Fujifilm Velvia 50 - This is a seriously sharp color balanced for daylight slide film with high levels of contrast and saturation, giving images a signature look. When compared to all the slide films available for purchase, it has the top resolving power.

There is another emulsion with an ISO of 100.

Fujichrome Provia 100F
Fujichrome Provia 100F

Fujichrome Provia 100F - Offers vibrant and realistic colors with moderate contrast and color saturation. It’s a film balanced for daylight with ultra fine grain.

Foma Fomapan R100
Foma Fomapan R100

Foma Fomapan R100 - This is a black & white transparency film, claimed by Fomapan as having very fine grain, increased levels of contrast, and excellent resolving power. It is also mentioned as a alternative for the discontinued Agfa Scala film emulsion.

Professional film stocks cost more due to the fact that they are easier to push, have increased latitude, and dynamic range.

You should expect to see a big difference in supply. Consumer film stocks can oftentimes be seen in big-box stores and pharmacies in meager quantities. Professional film emulsions needs to be ordered from a specialized camera store or online retailer.

Film speed is listed as ISO, which can also be regarded as the film’s light sensitivity.

The higher the film’s ISO, the less light is needed to properly expose a photo. This comes at the expense of larger film grain.

It can be a challenge to handhold the EOS 630 with ISO 100 or slower speed films (ISO 25, ISO 50, etc). The are going to take more time might take longer than what you can handhold without leading to motion blur unless you are working in full sun.

A flash, fast lens, and/or tripod will assist you with longer shutter speeds. Using a fast ISO 400 or ISO 800 film can make the extra accessories unnecessary.

As a quick note, the ISO knob is labeled as ASA on the Canon EOS 630. The transition to using ISO from ASA (American Standards Association) happened after the creation of the International Standards Organization (ISO).

Film latitude is the range of stops film can be overexposed while maintaining adequate photographs. Pro films have a larger latitude paired with a slightly higher cost.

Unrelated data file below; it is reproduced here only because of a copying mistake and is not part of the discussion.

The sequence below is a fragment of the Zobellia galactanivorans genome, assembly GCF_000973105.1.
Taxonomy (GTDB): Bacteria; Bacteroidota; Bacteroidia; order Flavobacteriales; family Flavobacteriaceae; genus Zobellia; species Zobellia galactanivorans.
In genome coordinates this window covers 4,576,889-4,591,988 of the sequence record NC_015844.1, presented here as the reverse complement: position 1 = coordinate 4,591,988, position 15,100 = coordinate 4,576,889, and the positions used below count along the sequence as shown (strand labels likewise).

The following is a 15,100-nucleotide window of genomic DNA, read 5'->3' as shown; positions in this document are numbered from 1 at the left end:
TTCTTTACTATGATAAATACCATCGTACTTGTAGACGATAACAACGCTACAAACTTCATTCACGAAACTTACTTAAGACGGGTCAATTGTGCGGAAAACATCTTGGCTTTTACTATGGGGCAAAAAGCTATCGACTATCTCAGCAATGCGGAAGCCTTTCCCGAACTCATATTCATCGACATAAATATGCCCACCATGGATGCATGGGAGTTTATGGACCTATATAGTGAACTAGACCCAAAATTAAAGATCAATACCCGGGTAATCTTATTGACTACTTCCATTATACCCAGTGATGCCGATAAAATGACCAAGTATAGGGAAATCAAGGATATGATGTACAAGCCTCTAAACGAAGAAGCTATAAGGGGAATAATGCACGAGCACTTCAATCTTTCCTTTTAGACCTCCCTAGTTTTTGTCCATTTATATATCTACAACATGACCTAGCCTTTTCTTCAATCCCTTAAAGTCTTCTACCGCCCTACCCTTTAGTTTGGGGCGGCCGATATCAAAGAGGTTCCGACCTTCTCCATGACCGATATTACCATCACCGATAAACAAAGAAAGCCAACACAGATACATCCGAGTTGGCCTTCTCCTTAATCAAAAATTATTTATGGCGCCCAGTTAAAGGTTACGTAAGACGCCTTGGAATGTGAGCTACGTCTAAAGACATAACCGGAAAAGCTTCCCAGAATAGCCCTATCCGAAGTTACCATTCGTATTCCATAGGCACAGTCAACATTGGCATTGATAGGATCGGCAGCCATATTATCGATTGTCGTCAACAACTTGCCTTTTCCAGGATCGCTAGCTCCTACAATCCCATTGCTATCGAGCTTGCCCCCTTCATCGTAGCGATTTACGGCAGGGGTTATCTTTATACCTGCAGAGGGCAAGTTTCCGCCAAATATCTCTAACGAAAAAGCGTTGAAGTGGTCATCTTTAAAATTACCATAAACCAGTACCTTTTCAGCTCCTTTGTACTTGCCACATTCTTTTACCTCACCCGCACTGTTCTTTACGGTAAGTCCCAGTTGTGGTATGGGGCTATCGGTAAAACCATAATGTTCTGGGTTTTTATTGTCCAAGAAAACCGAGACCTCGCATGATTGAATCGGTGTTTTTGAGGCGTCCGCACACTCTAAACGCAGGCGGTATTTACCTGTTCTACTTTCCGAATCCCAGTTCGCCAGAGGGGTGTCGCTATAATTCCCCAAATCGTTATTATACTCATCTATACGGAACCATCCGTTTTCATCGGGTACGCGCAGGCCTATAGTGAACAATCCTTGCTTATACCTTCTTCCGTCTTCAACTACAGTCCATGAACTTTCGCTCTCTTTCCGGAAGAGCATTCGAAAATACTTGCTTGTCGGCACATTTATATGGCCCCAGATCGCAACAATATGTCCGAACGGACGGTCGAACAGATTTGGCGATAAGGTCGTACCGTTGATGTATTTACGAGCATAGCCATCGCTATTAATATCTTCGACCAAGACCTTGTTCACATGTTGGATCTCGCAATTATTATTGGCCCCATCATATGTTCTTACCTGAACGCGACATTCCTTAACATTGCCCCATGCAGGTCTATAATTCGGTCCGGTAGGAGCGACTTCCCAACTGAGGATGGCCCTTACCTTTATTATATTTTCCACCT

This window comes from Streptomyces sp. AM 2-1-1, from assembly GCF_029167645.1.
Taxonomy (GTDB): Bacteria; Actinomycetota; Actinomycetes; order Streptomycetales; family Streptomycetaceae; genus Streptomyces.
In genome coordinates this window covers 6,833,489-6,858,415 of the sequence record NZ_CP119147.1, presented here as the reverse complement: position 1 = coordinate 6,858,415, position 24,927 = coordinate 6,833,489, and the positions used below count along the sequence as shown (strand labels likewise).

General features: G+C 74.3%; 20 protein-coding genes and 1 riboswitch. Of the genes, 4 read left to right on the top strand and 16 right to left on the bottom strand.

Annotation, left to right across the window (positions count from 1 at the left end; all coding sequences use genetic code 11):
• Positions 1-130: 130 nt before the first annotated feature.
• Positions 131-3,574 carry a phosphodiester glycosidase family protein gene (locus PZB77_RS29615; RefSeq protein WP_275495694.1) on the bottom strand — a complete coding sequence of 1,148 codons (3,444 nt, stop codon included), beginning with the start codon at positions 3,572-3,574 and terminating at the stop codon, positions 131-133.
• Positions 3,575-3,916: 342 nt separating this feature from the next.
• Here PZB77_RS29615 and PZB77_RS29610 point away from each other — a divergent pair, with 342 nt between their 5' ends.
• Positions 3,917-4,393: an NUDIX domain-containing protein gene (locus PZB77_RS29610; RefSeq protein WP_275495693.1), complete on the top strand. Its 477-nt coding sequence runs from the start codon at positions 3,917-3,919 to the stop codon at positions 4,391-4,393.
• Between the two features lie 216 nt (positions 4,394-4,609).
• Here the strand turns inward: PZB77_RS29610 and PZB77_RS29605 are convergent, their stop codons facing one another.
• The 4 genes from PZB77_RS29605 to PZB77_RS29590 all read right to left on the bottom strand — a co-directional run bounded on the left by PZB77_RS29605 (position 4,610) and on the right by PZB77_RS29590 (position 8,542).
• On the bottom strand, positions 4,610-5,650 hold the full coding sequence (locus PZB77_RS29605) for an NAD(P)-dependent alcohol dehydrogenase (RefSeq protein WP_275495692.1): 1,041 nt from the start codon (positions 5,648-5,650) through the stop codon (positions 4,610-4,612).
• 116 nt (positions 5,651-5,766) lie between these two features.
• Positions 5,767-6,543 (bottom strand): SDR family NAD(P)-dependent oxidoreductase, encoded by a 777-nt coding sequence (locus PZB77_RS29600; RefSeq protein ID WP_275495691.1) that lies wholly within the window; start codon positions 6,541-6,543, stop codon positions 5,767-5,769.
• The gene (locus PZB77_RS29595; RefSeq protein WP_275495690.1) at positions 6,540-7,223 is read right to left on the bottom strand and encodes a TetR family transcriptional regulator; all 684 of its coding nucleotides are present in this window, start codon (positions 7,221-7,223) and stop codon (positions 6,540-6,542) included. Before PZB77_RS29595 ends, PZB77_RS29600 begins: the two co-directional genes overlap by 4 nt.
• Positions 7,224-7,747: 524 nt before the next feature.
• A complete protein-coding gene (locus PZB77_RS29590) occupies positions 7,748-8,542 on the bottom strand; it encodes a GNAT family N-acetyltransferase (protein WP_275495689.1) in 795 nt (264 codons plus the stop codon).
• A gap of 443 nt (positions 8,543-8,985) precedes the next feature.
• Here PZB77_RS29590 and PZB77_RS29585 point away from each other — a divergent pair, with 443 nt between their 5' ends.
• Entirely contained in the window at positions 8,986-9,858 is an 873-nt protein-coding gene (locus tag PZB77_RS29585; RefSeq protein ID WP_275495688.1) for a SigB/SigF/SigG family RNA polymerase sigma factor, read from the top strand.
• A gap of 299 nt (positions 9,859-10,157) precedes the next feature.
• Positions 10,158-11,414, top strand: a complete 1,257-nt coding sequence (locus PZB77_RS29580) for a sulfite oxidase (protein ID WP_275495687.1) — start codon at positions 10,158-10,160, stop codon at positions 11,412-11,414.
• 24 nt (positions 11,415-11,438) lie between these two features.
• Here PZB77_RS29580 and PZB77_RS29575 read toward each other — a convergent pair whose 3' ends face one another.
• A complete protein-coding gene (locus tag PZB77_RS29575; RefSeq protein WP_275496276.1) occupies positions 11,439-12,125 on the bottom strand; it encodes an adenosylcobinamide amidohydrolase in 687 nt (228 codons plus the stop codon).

Negative film has more latitude compared to slide film. That is one of the reasons why it is viewed as more challenging to work with.

Dynamic range is the range between the darkest and brightest details of a photo that can be recorded. Areas of a photograph that do not fit in this range will appear as solid white overexposed highlights or completely black underexposed shadows.

A bigger dynamic range is advantageous since a bigger range makes shooting in varied lighting conditions easier.

  • Digital cameras 14+ stops
  • Negative film up to 13 stops
  • Slide film 6-8 stops

Reversal film is viewed as tricky to use resulting from the small dynamic range. Golden hour is the ideal time to use transparency.

35mm film that is sold in metal canisters is used by the Canon EOS 630. In addition, it’s the most frequently used film format and sometimes referred to as 135 film.

120 or 220 film, used by medium format cameras, is the only other type of film you are likely to encounter}.

One of the marvelous properties of film is that you can change the film emulsion you use and get a completely different look to your photos.

DX Encoding on a 35mm Film Canister
DX Encoding on a 35mm Film Canister

All commercially available 35mm film made currently has a DX code. This makes it possible for cameras to detect and set the ISO of the canister loaded.

DX-coding does not make a difference for the Canon EOS 630 because ISO must be dialed in manually.

There are a handful of options for where to have film processed. For a more complete discussion of the possible choices look at my article on Where to Get Film Developed.

WARNING: Film is not processed on location at big box stores and pharmacies. They send film off-site to be developed by a separate company. Consequently, you will not get your processed negatives back.

  1. Develop Film at Home
  2. Use a Local Photography Lab
  3. Use a Mail Order Photo Lab
  4. Pharmacy or Big Box Store

The most straightforward solution and what I would suggest using if you are just beginning to use film is to mail your film to a photo lab to be developed and scanned. A downside to this is that it gets very expensive if you consistently shoot film.

There are a few activities that you can do to help reduce the costs involved in using film, provided that you’re using a moderate to high volume of film.

Purchasing a roll of 100 feet of film and loading in into canisters by hand is one of the most popular methods to save money.

Once you’re done, you will get about 18 canisters of 36 exposures each. Depending on the film you can expect to save 20%-30%.

Be aware that you are only going to find 100’ rolls of black and white film. This is because black & white film is easier and less expensive to process at home.

All film can be processed at home. It is a smart method to save money so that you can use more film with your Canon EOS 630.

Black and white film is by far the simplest to process yourself. Developer temperature and development times are not as critical to do correctly with black & white film as temperatures and time are for color negative or transparency film.